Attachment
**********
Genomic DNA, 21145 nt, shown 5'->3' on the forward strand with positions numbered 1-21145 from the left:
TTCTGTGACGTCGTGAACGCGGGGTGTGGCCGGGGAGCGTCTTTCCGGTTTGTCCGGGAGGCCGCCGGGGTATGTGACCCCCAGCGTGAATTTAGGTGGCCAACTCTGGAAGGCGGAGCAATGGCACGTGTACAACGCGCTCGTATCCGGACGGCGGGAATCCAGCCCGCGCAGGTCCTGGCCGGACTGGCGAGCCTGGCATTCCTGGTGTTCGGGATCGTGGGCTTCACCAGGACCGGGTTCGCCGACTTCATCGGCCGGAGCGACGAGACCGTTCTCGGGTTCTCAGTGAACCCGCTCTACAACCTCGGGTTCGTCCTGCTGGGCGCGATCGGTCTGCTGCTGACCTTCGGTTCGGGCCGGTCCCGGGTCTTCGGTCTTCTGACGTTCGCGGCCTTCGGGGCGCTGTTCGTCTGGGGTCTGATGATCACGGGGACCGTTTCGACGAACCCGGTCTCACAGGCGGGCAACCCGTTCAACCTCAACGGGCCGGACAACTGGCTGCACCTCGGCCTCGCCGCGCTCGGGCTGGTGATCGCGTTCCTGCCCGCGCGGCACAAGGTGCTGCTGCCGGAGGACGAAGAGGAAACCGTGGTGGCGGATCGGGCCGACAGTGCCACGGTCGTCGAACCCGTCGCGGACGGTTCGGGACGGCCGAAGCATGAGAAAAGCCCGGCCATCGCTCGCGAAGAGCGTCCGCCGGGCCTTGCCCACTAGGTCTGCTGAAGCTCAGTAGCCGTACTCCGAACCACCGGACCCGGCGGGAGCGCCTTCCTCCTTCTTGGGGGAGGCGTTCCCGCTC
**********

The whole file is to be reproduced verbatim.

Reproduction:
Genomic DNA, 21145 nt, shown 5'->3' on the forward strand with positions numbered 1-21145 from the left:
TTCTGTGACGTCGTGAACGCGGGGTGTGGCCGGGGAGCGTCTTTCCGGTTTGTCCGGGAGGCCGCCGGGGTATGTGACCCCCAGCGTGAATTTAGGTGGCCAACTCTGGAAGGCGGAGCAATGGCACGTGTACAACGCGCTCGTATCCGGACGGCGGGAATCCAGCCCGCGCAGGTCCTGGCCGGACTGGCGAGCCTGGCATTCCTGGTGTTCGGGATCGTGGGCTTCACCAGGACCGGGTTCGCCGACTTCATCGGCCGGAGCGACGAGACCGTTCTCGGGTTCTCAGTGAACCCGCTCTACAACCTCGGGTTCGTCCTGCTGGGCGCGATCGGTCTGCTGCTGACCTTCGGTTCGGGCCGGTCCCGGGTCTTCGGTCTTCTGACGTTCGCGGCCTTCGGGGCGCTGTTCGTCTGGGGTCTGATGATCACGGGGACCGTTTCGACGAACCCGGTCTCACAGGCGGGCAACCCGTTCAACCTCAACGGGCCGGACAACTGGCTGCACCTCGGCCTCGCCGCGCTCGGGCTGGTGATCGCGTTCCTGCCCGCGCGGCACAAGGTGCTGCTGCCGGAGGACGAAGAGGAAACCGTGGTGGCGGATCGGGCCGACAGTGCCACGGTCGTCGAACCCGTCGCGGACGGTTCGGGACGGCCGAAGCATGAGAAAAGCCCGGCCATCGCTCGCGAAGAGCGTCCGCCGGGCCTTGCCCACTAGGTCTGCTGAAGCTCAGTAGCCGTACTCCGAACCACCGGACCCGGCGGGAGCGCCTTCCTCCTTCTTGGGGGAGGCGTTCCCGCTC